Legislature(2007 - 2008)BUTROVICH 205
01/30/2008 01:30 PM HEALTH, EDUCATION & SOCIAL SERVICES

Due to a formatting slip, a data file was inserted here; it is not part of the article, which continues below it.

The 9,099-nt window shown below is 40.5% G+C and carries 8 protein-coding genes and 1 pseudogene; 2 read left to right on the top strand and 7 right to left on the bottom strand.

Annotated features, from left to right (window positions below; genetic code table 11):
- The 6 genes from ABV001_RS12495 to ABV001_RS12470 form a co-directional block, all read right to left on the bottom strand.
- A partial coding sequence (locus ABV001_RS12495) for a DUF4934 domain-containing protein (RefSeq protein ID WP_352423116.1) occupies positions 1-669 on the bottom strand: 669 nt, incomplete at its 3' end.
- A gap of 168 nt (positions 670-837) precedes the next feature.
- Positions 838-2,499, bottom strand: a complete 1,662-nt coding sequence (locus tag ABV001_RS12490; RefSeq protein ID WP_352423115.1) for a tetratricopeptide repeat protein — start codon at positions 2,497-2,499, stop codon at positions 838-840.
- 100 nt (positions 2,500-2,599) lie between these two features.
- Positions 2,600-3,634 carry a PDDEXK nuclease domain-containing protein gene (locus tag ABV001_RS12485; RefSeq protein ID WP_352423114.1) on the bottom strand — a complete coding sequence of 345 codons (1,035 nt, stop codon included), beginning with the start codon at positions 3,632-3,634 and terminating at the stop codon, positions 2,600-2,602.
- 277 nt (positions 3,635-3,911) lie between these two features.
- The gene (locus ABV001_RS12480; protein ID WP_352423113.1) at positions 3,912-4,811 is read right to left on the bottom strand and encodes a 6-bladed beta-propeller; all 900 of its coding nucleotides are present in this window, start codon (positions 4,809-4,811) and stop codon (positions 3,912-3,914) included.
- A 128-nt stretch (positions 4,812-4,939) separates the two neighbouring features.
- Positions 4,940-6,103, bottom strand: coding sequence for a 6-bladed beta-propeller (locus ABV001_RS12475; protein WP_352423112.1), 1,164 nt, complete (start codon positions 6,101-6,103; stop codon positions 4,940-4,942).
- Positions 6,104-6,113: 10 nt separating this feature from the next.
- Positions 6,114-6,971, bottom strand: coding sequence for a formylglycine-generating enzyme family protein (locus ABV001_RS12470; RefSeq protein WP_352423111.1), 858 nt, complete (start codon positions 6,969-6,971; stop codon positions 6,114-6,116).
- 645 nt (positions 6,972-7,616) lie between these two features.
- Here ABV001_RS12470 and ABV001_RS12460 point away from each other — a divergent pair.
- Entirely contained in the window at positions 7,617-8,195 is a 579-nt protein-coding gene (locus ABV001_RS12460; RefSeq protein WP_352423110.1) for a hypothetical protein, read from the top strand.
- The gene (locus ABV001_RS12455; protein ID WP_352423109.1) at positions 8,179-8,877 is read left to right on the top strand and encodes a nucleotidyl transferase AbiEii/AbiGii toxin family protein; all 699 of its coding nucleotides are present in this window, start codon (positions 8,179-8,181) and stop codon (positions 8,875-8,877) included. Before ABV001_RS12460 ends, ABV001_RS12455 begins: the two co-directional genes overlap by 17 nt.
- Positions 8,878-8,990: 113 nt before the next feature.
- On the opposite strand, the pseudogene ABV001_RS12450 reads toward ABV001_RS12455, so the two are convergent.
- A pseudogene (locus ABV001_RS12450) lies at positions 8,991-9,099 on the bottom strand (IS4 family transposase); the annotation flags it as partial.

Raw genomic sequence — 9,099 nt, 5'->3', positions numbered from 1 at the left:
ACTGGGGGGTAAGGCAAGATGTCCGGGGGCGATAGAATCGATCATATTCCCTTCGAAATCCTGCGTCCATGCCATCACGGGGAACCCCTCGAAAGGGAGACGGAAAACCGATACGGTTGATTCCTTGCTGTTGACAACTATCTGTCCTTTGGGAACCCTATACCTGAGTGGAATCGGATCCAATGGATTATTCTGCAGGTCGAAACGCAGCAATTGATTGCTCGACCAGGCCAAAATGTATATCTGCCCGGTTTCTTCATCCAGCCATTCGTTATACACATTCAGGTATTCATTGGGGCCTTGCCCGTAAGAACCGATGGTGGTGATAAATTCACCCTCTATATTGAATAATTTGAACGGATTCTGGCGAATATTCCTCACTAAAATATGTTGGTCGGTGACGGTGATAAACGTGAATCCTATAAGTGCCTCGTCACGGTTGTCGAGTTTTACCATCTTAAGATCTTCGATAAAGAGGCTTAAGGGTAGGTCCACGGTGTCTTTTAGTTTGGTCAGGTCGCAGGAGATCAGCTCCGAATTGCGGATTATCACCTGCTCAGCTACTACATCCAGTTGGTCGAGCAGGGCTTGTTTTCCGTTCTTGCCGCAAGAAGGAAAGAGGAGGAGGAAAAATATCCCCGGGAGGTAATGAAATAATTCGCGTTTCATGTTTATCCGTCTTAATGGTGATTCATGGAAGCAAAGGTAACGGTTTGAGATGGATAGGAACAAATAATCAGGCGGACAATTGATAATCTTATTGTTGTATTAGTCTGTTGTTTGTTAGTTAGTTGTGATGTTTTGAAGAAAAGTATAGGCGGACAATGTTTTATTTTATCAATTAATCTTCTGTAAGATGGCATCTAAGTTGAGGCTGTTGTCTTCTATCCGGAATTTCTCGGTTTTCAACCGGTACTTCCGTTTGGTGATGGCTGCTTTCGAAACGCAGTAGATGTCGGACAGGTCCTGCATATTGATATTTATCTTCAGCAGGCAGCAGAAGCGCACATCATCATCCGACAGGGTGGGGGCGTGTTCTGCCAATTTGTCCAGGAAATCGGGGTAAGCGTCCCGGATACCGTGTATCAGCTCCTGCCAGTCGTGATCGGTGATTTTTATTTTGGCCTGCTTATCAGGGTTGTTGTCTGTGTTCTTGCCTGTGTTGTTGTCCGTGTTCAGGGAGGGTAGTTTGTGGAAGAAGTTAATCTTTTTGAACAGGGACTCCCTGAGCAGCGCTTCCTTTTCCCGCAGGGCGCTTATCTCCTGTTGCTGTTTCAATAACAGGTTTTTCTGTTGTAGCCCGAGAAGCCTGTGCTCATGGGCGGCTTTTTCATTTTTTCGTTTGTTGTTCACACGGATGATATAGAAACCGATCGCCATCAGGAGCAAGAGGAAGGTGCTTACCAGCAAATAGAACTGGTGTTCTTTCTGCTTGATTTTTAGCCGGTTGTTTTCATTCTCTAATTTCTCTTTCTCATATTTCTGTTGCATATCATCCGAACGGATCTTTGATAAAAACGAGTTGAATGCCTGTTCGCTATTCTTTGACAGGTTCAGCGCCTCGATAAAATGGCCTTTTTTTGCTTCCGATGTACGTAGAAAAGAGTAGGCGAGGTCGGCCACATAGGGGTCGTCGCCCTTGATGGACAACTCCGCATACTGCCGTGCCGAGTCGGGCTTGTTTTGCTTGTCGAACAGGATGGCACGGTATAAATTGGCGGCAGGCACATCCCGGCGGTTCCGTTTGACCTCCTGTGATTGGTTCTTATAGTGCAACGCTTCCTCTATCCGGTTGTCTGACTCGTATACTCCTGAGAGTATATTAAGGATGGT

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SB 160-MANDATORY UNIVERSAL HEALTH CARE CHAIR DAVIS announced SB 160 to be up for consideration. 1:33:48 PM SENATOR HOLLIS FRENCH, sponsor of SB 160, said this bill represents the culmination of a dream of finding a way to provide affordable health insurance to all citizens. He went on to say that a majority of the 100,000 Alaskans without insurance are working but either do not get benefits through their employer, or cannot afford the benefits provided; this bill was designed to correct that. SB 160 represents a compromise between two warring factions in the health insurance debates. The left gave up on the idea of "single payer," and the right gave up on keeping folks uninsured. This breakthrough occurred when people realized the American values of competition and a free market could be preserved without sacrificing health coverage for every citizen. 1:36:26 PM SENATOR FRENCH said the overall plan is to set up a health care board to certify private healthcare plans and place them in a healthcare clearinghouse, then let citizens purchase coverage from the clearinghouse using a voucher, the amount of which would be determined on a sliding scale based on income. Competition between private plans would maintain a free market, with the government involved only as a facilitator. 1:37:50 PM He noted that there was a blank CS before the committee. CHAIR DAVIS said it had not been adopted, but the committee could address that at a later time. She recognized that Senators Wielechowski and Ellis were co-sponsors of the bill, and then returned the floor to Senator French. 1:38:43 PM SENATOR FRENCH confirmed that he was working from version V, and provided an overview of the bill by section. Section 1 sets out the initial findings: primarily that the healthcare system needs work, that the goal of the bill is to improve and protect the health of all Alaskans, that all Alaskans should have access to essential healthcare, and that has an economic interest in insuring equitable financing of essential healthcare for Alaskans who do not have access to basic healthcare. Section 2 lays out what the legislation would accomplish and the mechanics of implementation. SB 160 would: ensure that all state residents can afford quality health care coverage appropriate to their needs, require that healthcare coverage be "meaningful" as discussed later in the bill, reduce unsustainable healthcare cost increases through encouraging primary care and prevention, center on consumer choice by providing a framework for competition where insurance plans must compete to acquire and retain customers. SENATOR FRENCH continued to Section 21.54.210, which deals with the creation of the Health Care Board. The board would be set up under the Department of Health and Social Services (DHSS) and comprise 13 members: 2 representatives from the insurance industry, 1 representing large business, 1 representing small business, 2 from Alaska's hospitals, 1 from a labor organization, 2 licensed Alaska physicians, 2 consumer advocates, a registered nurse, and the Commissioner of Health and Human Services. Each member would be appointed by the governor for a three year term. Members would be entitled to standard per diem and transportation charges and costs under AS 39.21.80. The board would select a chair and vice chair; a majority would be considered a quorum for transacting business. The board would have six members whose focus would be on the business side of health and six who would focus on the patient side of health, with a commissioner serving as tie-breaker. 1:41:39 PM Section 21.54.220 presents two main elements of the bill: the healthcare clearing house and the healthcare fund. Senator French said the function of the fund would be described later in the bill. The board would ensure a variety of plans would be made available through the clearinghouse, help educate the public about different plan options and ensure enrollment. He added parenthetically that he saw an opportunity here for some synergy with the governor's plan for a web-based information system. The board would also establish enrollment criteria and provide for an annual "open season" when customers could change their plan selections. He felt the open season was important to prevent what he called "moral hazard", or waiting to enroll in a plan until it was needed. The board would hear complaints or objections to decisions made by the plan. Customers who objected to a board decision would be entitled to a hearing. The board would also be responsible to implement the voucher system. 1:44:03 PM He explained that the idea as set out in Section 21.54.230 is not to create a new bureaucracy; it [the clearinghouse] would more likely be a web site where customers with healthcare vouchers would make their plan selections and be connected with quality insurance products. Section 21.54.240 establishes the voucher system and includes an individual responsibility clause requiring all Alaskans to have health coverage that would provide essential healthcare services. The state would be responsible to ensure that affordable healthcare was made available, but it would be the responsibility of the individual to go to the clearinghouse and get that coverage. 1:46:23 PM SENATOR FRENCH emphasized that there were 70,000 visits last year to the Providence Hospital emergency room and many of the those treated were not insured. The individual responsibility clause is a necessary first step to getting everyone in the pool and keeping the costs down. Sections 1 through 7 [AS 21.54.240] outline who would not be subject to the individual responsibility requirement. People enrolled in Medicare or Medicaid, people with existing insurance coverage including those covered by the Indian Health Service, and those who have been in the state less than a year would be exempt from participation in the program. 1:48:03 PM Vouchers would be issued to households and individuals based on the federal government's federal poverty level (FPL) criteria. In Alaska, the FPL for 2008 was set at $13,000 annual gross income for an individual or $26,500 for a family of four. Subsection (c) provides that anyone falling below the FPL would get free health coverage. Those people would probably qualify for Medicaid, but if they fell through a loophole in that program, coverage would be paid for by the state. Subsection (d) provides that vouchers would be issued to persons earning between 100 and 300 percent of the FPL. Subsection (e) would require individuals or families earning over 300 percent of the FPL to acquire their own coverage. They would not receive needs- based vouchers, but would be eligible to receive one of the specified beneficiary vouchers described in 21.54.280. 1:50:25 PM Subsection (b) provides for larger vouchers to individuals qualifying for coverage under the Alaska Comprehensive Health Insurance Association (ACHIA) plan. Because ACHIA's high-risk coverage can be extremely expensive, the sliding income scale was adjusted to allow an income of up to 450 percent of the FPL. Subsection (f) specifies that only legal Alaskan residents would be eligible to receive vouchers. All plans sold through the clearinghouse would have to provide, certain minimum benefits as defined in Section 21.54.250 to include: coverage for preventative and primary care, emergency services, in-patient hospital charges, prescription drug coverage, mental health services. Section 21.54.260 relates to employer-provided health coverage requirements. Subsections (a) and (b) in that section make clear that nothing in the legislation would change employer-paid insurance if provided. Subsections (c) and (d) ensure that all employers contribute something to the public health by imposing a tax levy based on size, on businesses without health insurance plans. 1:53:21 PM SENATOR FRENCH added that if an employer offered to pay 33 percent of its employees' premium costs, successfully enrolled at least 25 percent of its employees in an employer sponsored plan, or established a Section 125 cafeteria plan, the employer would be exempt from the levy. Insurance plans offered through the Alaska Healthcare Clearinghouse would have to meet Section 21.54.270 requirements, including a mandate in subsection (b) that an insurance plan offered through the clearinghouse may not deny enrollment to an eligible individual. 1:55:00 PM SENATOR FRENCH emphasized that such a mandate is only possible because of the individual responsibility clause that requires everyone to have coverage. Subsection (c) allows companies to offer varied levels of deductibles, co pays, coinsurance and out-of-pocket maximums, include high-deductible healthcare plans, and offer different benefit levels for in-network and out-of-network providers. The subsection also encourages specialized plans for young adults 18 to 30 that have different terms than normal plans. The idea was to let the marketplace respond to the needs of the customers. Subsection (d) would increase the length of time that a child must be covered under a clearinghouse plan to 25 years of age or until two years after the dependent no longer resides with the family. The Alaska Health Fund and Specified Beneficiary Vouchers are explained in Section 21.54.280. The health fund would be established as a separate trust fund of the state and would include appropriations from the state and federal governments, the employer levy, healthcare premiums, and other sources. Specified Beneficiary Vouchers [Subsection (b)] would give employers the ability to contribute to employee health premiums through a voucher. If a person's income exceeded 300 percent of FPL, an employer that could not afford to provide health insurance would still be able to help by providing some of the cost in the form of a voucher in the employee's name. That would work especially well for individuals with more than one employer. 1:58:37 PM SENATOR FRENCH stated that a weakness of earlier reform efforts was that they forced employers to offer employee insurance, which was too great a financial burden and the business community pushed back against that. In the modern economy people change jobs frequently or work multiple jobs that come together to provide a living, but often don't offer insurance. This plan would provide portable insurance policies that people could take with them as they change jobs. Section 21.54.290 grants individuals the right to a hearing if denied health coverage by a certified plan, if a plan fails to deliver essential healthcare services, or if they were aggrieved by a decision of the board. 1:59:36 PM Section 21.54.300 requires a comprehensive annual performance report by the board. The board would also give an evaluation and recommendation on a number of health reform topics such as the use of electronic health records, State Children's Health Insurance Program (SCHIP), the effect of mandated benefits, prescription drug bargaining and more. SENATOR FRENCH said section 21.54.210 requires the board to establish regulations under the Administrative Procedures Act. The remaining parts of the bill include definitions and transitional provisions. 2:00:38 PM He offered to take questions. SENATOR DYSON said he was impressed with the scope and depth of the bill. He asked what would happen if a person chose not to enroll. SENATOR FRENCH reiterated that the individual responsibility clause requires it. In Massachusetts a person would lose the ability to take a standard deduction on his or her state income tax return. Alaska would not have that mechanism available, so one of the policy decisions that needs to be addressed is some form of soft enforcement of the individual mandate. It will never be a crime not to have health insurance and he would prefer not to tie it to the permanent fund, he would rather tie it to an individual's ability to qualify for other financial benefits such as in-state tuition at University of Alaska. 2:03:18 PM SENATOR DYSON said that government has created a suboptimal situation that forces hospitals to take anyone who walks into an emergency room without any assurance of cost recovery, which results in spreading the costs to everyone. This proposal appears to correct that. However, he wants to discuss the civil liberties aspect of coercing citizens to participate in something for their own good, but tramples on the right of free citizens in order to accomplish the greater good. 2:04:52 PM SENATOR FRENCH said the immediate comparison is probably most apt to education. Every citizen deserves some basic level of education in order to fulfill his or her potential for a meaningful life. He opined that the same applies to health care. Human bodies break down and at some point in life every person will need medical care. For that care to be meaningful, one needs an insurance policy. Some people exempt themselves from public education by taking steps to prove that they are homeschooling or providing that education in some other way. There are also mechanisms for exempting oneself from this requirement, like posting a bond for example. He maintained that it is not fair for a person to expect everyone else to pick up the bill when something happens. 2:06:10 PM SENATOR THOMAS appreciated that the bill would create competition in the insurance industry, but wondered how the payment schedule would be structured. He asked if the [Health and Human Services] commission would be charged with the responsibility to review what was paid and determine what reasonable and customary charges were. He feared that providers might increase rates knowing that everyone had coverage. SENATOR FRENCH answered that the same market forces that keep payment schedules from getting out of line now would continue under this program. He pointed out that doctors don't triple the price of a procedure when they treat a patient who has an insurance policy. He would actually expect costs to come down, because 15 percent of health insurance premiums now cover the uninsured. 2:08:37 PM SENATOR THOMAS asked if there would be any limitation on what facilities might be used. SENATOR FRENCH said the plan would allow for a difference in payment for in and out-of-network providers, but would not restrict where an individual could go for medical care. 2:09:43 PM SENATOR THOMAS asked about the 450 percent of FPL for Specified Beneficiary Vouchers. SENATOR FRENCH clarified that the upper limit for a standard voucher for a family of four would be 300 percent. The 450 percent voucher would apply only those individuals who would now be enrolled in the ACHIA high risk pool. The idea is that we'd have to offer a better voucher to avoid pricing those people out of the system. SENATOR THOMAS asked if drug and alcohol treatment would be considered mental health disorders. SENATOR FRENCH agreed that they would. 2:11:14 PM SENATOR ELTON asked how the definition of an employer applied to franchises. For example, he wondered whether Macdonald Corporation would be considered the employer, or the franchise holder for a particular restaurant. SENATOR FRENCH answered that it would be the entity that signs the paycheck. SENATOR ELTON noted that the fiscal note said 20 percent of uninsured have Indian Health care and wondered why they are included. 2:12:30 PM SENATOR FRENCH answered that the fiscal note referred to an earlier version of the bill and those people would be exempt under the current version. SENATOR DYSON asked how this bill would encourage healthcare savings accounts. 2:13:46 PM SENATOR FRENCH said the current draft of the bill had no provision for them and encouraged Senator Dyson to bring a provision that would incorporate healthcare savings accounts. He suggested those accounts could, if meaningful and set up correctly, serve as healthcare policies. 2:14:38 PM SENATOR DYSON took exception to Senator French's statement that a person who does not have insurance really doesn't have access to care. He asserted that people who can afford it have taken responsibility for their health and paid their own bills for 300 or 400 years quite successfully. He didn't see anything to prevent people from doing so now and further stated that those who can pay their own bills are charged more. SENATOR FRENCH said it seemed fairly clear that, while there may be a very small number of people in the United States who have enough money to pay the going rate for healthcare, that is not the case for the majority of Americans. He felt that he could show clearly that those who do not have insurance do not get the same quality of medical care as those who do. They don't get all of the medical tests or follow-up care and they don't enjoy the lifespan of people who do have insurance. SENATOR DYSON said that if they have the money and don't get the care, it is their choice and not government's job to fix. 2:16:33 PM CHAIR DAVIS said that healthcare savings accounts were discussed by the Healthcare Strategies Planning Council, which was looking for ways to encourage their use, and she felt they might be part of the answer for people who can afford them. She went on to say that they could not expect everyone to be covered under this plan, although that is the goal, and thought it would be helpful if Senator French would bring back some numbers from the Massachusetts plan on how many are covered, how many are not, and what Massachusetts is doing to ensure that they do get insurance. 2:17:43 PM CHAIR DAVIS said there are other states, including California and Vermont, which have similar plans she would like to hear about. She stated that they would do the fiscal notes separately. SENATOR FRENCH said he had completed the overview and that he would provide the committee with a recent report on the Massachusetts program key indicators. CHAIR DAVIS said she would also like to see additional information on how this would integrate existing plans such as Medicaid, Medicare and Denali Kid Care. 2:20:03 PM CHAIR DAVIS said it would not be possible to hear from all of the witnesses who had signed up to testify on the bill, but she would continue public testimony the next time the bill was scheduled. BEVERLY SMITH, Christian Science Committee on Publication, Anchorage AK, said her role was to ensure that proposed legislation preserves the choice for Alaskans to pursue spiritual means for the prevention and cure of disease, including Christian Science treatment and care. She also wanted to ensure that the committee had accurate information concerning spiritual healing as practiced in Christian Science, so that... "this cost-effective, reliable and effective form of care"... would not be overlooked or restricted in the state's healthcare reform efforts. She said that to meet the healthcare needs of all Alaskan residents, this legislation should include coverage for spiritual care similar to the coverage offered by the federal government and some other state plans. She described Christian Science as a religious, non-medical form of treatment available to anyone, not just members of the Christian Science church and explained that it involves reliance on spiritual means through prayer to heal illness, injuries and other conditions. She stated that she would not take a position on whether healthcare should be mandated, but pointed out that Massachusetts and some other states were considering allowing people to opt out on the basis of religious belief. She emphasized however, that any reform discussion should include an acknowledgement of spiritual care and that costs associated with it should be included in healthcare reform. She requested that a specific reference be included in SB 160 under section 21.54.250 to spiritual care services as a category of essential healthcare services. 2:24:14 PM MS. SMITH referred to the "Request for Amendment" she had provided to the committee members and said she would be happy to work with them on language to ensure that insurance coverage would be provided for those Alaskans choosing spiritual care. 2:25:16 PM CHAIR DAVIS commented that anyone can use spiritual care whether or not it is included in this bill, and cautioned that it would not be possible to include a reference to every religious organization that offered healing services. She assured Ms. Smith however, that she wanted to ensure that her needs were met and would discuss it with her further when the committee took up amendments. SENATOR DYSON said he also comes from a tradition that includes spiritual healing, but respectfully questioned what charges would be involved in the services Ms. Smith was referring to. MS. SMITH answered that Christian Science practitioners devote their full time to healing prayer and charge a small amount to support themselves and their families. Christian Science nurses also charge to provide physical care for those undergoing spiritual treatment. 2:27:33 PM JAMES SHILL, CEO, North Star Behavioral Health, Anchorage AK, said he supported SB 160. North Star employs 500 people who provide hospitalization and residential care for children and adolescents, with over 1100 admissions to their hospitals and treatment centers annually. They are the primary psychiatric provider for youth experiencing serious mental health issues that make them a danger to themselves or others. A hospital cannot turn people away for treatment, nor do they want to, but physicians have high liability insurance payments, student loans and other expenses that make it difficult for them to provide pro bono care or negotiate for payment from people without health insurance. That makes it difficult for a hospital to recruit physicians, who know they could work for an out-patient facility that has no requirement to take patients who cannot pay. He said he supports the bill because it takes affordability of insurance into account. 2:31:04 PM SENATOR ELTON asked how many people have insurance plans that cover mental health services. MR. SHILL responded that Denali Kid Care helped a great deal to cover most of the low-income children. The bigger problem was families that make too much for Medicaid but cannot afford insurance, or who have insurance that doesn't provide for mental health services. He said the largest payor in their hospitals is traditionally Medicaid, although Tri-Care was increasing due to the war and currently accounted for 20 to 30 percent of the patients. 2:32:35 PM BONNIE NELSON, representing herself from Chugiak, AK, thanked Chair Davis for bringing up what is being done about healthcare in other states. She felt the information should be debated before the legislature and aired on gavel to gavel like AGIA was, instead of being dealt with by a council or committee. She was not convinced that the Mitt Romney approach was the answer, because Massachusetts has many supplemental programs that Alaska does not, that allow the program to work there. For example, Alaska does not have a way for the disabled or elderly to stay on Medicaid and still save some money when they can work, as they are able to do in Massachusetts. She thought the bill should deal with Medicare and Medicaid problems and suggested that the legislature look at California and Colorado's "One Care for All" programs. Ms. Nelson added that Massachusetts does not have a high risk pool like ACHIA. She suggested that insurance companies use "community rating" to spread the cost and that people pay premiums based on their income rather than their disability. She also supported a supplemental program to assist people who are turned away from Medicare or Medicaid. 2:36:31 PM DARYL WAYNE NELSON, Chugiak AK, thanked the committee and said this is an important topic to him. He has cerebral palsy but had not been on Medicaid for over a year because he spent eight years working to save money and putting the money in other people's names to hide it so he could get his long-term care services. He asserted that he would not break the law or encourage others do so but felt that people, no matter how disabled, should be allowed to be productive citizens and have the right to save some money. He said it is "immoral and wrong" that the Medicaid IM program allows participants to get up to $5000 per month but requires them to spend down to the federal poverty level (FPL) of $2000 to maintain eligibility. Seniors who develop disabilities late in life have to give up everything they worked for or sign it over to their children when they have to go into a nursing facility or home care. He also felt strongly that Medicaid and Medicare should allow greater freedom in the choice of providers and types of medical services covered. 2:40:49 PM MR. NELSON said he was born in Alaska but might have to leave the state in order to get the care he needs. He was pleased that the legislature has finally started talking about the issue in a meaningful way and hopes it will result in a healthcare system that includes everyone. 2:43:01 PM CHAIR DAVIS said she appreciated Mr. Nelson's comments, although he strayed quite a bit from discussion of the bill, and that it would go on record that he was pleased there is a bill under discussion to deal with some of Alaska's healthcare issues. She assured him that it would come before the public again and she would welcome suggestions on how to make it a better bill. SENATOR THOMAS moved to adopt the proposed committee substitute to SB 160, labeled 25-LS0728, Version V, as the working draft for the committee with attached fiscal notes. There being no objection, the motion carried. 2:44:59 PM SENATOR FRENCH closed by saying that his staff had put together a detailed bill packet that should answer a lot of the questions that came up during the meeting. He offered to work with the committee to put the bill into a form that would please them and stressed that, while this isn't the final answer, it is a way to begin the conversation and move toward their goal to lower the number of uninsured and provide better healthcare and access to everyone in the state. CHAIR DAVIS said she also appreciated Senator French's staff for the hard work they put into the bill packet. She said the administration still had to "weigh in" on the bill and, if they didn't come on their own she would invite them to the next meeting. SENATOR DYSON asked for a rough idea of when Chair Davis expected to finish work on SB 160. CHAIR DAVIS responded that she couldn't say when they would finish, but she planned to bring it back up in two weeks. She admonished the committee to get their ideas to her office so they could work on them before the next meeting. She held SB 160 in committee. There being no further business to come before the committee, CHAIR DAVIS adjourned the meeting at 2:47:34 PM.